Beijing Brief: Brown, Gymnasts Post Excellent Results in Finals

With Kosuke Kitajima of Japan a full second ahead, the 200m breaststroke race was about silver and bronze. At the wall three fingertips struck at more or less the same moment. Silver to Australia in 2:08.88 and bronze to France in 2:08.94. Canada’s Mike Brown claimed what one of them had to – fourth place at 2:09.03. He just missed the first Canadian medal of the 2008 Olympic Games.

Nine-100ths of a second away from bronze. “Finishing fourth is probably the worst place because it all comes down to the touch,’’ said Brown, of Perth, Ont. “Obviously I would of liked to be on the podium but this was my second-fastest time ever and to do this in an Olympic final is quite good.”

Brown’s breaststroke countrymate Annamay Pierse (Vancouver) successfully qualified for the 200m final on Friday by posting a new Canadian record at 2:23.94. “That was just incredible,” said Pierse. “I swam my own race every inch of the way. I feel I have more in me for finals.”

Also reaching a swimming final was Keith Beavers of Waterloo, Ont. Beavers finished eighth overall in the men’s 200 individual medley semifinal, clocking 1:59.43.

Canada featured two men’s gymnasts, both from Calgary, in the all-around artistic final on Thursday. Adam Wong posted a best-ever Canadian result by coming in 15th in an extremely strong field. Nathan Gafuik was close behind in 17th spot.

“The last four or five years we’ve really been able to progress as a team getting stronger, pushing one another,” said Wong. “We’ve got a lot of young guys coming up and hopefully they’ll be able to watch this on TV and make them want to work harder to keep things moving forward for our team.”

“I’m happy that Adam and I have both done a best-ever result at the Olympics but to be honest there’s not a sense of achieving something extraordinary because we knew we could achieve these results,” said Gafuik, who had the second-best ever result. “And we know that we will be able to surpass them in the future.”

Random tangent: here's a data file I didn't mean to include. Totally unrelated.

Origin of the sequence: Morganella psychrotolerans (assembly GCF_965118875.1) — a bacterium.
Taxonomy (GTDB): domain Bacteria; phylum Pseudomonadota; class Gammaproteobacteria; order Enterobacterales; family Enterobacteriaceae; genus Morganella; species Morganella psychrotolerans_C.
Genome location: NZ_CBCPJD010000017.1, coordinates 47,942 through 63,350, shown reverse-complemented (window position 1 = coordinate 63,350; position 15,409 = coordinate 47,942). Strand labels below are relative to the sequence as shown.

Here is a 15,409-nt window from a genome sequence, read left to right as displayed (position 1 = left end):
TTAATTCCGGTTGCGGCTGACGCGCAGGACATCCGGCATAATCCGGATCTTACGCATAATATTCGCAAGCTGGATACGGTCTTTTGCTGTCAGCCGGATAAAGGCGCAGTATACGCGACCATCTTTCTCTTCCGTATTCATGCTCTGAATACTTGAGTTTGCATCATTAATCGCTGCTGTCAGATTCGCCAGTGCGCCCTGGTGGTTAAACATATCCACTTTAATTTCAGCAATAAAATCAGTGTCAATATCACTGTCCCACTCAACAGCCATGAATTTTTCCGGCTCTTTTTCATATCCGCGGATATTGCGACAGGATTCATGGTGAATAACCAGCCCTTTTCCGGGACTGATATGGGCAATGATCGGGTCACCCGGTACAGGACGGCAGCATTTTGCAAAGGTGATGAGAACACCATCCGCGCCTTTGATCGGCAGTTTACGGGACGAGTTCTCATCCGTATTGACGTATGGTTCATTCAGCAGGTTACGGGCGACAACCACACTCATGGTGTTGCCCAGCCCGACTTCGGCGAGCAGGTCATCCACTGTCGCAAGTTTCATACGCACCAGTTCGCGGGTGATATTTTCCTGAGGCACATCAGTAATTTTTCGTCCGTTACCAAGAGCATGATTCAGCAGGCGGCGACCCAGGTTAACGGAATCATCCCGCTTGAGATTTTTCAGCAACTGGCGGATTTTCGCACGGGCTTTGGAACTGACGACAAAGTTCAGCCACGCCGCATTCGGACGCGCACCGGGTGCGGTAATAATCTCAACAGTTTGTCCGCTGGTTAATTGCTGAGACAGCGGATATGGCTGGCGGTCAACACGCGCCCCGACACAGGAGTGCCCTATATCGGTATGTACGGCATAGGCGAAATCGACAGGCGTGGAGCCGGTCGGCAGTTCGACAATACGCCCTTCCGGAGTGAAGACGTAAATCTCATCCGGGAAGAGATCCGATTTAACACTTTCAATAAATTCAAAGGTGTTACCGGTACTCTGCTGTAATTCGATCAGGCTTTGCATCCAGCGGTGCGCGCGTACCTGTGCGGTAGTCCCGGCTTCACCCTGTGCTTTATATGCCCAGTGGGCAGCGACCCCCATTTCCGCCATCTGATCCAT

Canada’s first Olympic Greco-Roman wrestler since 1996 was in action Thursday. Calgary’s Ari Taub overcame many obstacles in reaching his premier Olympic Games, including neck problems that date back 15 years. The 37-year-old lost in his opening match to Mihaly Deak-Bardos of Hungary.

“I’ve done a lot of work over the last 23 years to be here and this special moment has finally arrived,” said Taub. “This wrestler is one of the best in the world and I’m happy with my performance, I did the best I could.”

Canada’s young four-member women’s sabre fencing team handily defeated South Africa 45-16 to claim seventh place overall. They were very close to fifth place, but lost 45-44 to Poland. They are Olga Ovtchinnikova (Montréal), Sandra Sassine (Laval, Que.), Julie Cloutier (Repentigny, Que.) and Wendy Saschenbrecker (Montréal) – the last an alternate who was called on to fence for an injured Cloutier.

“It’s very hard to stay positive when you don’t win, a few wrong touches and you’re out of the competition (but) nevertheless this has been a great experience,” said Ovtchinnikova. “I don’t regret anything. Our team is very young and we still have a lot of potential. I felt very happy with the other girls, we really supported each other.”

Canadian softball and baseball players found further reasons to be excited at this year’s Olympic tournaments. The women’s softball team played the powerful U.S. team and took a 1-0 lead in the fourth inning when the game was called for rain. The game will resume Friday afternoon, but Canada will play South Korea first in the morning.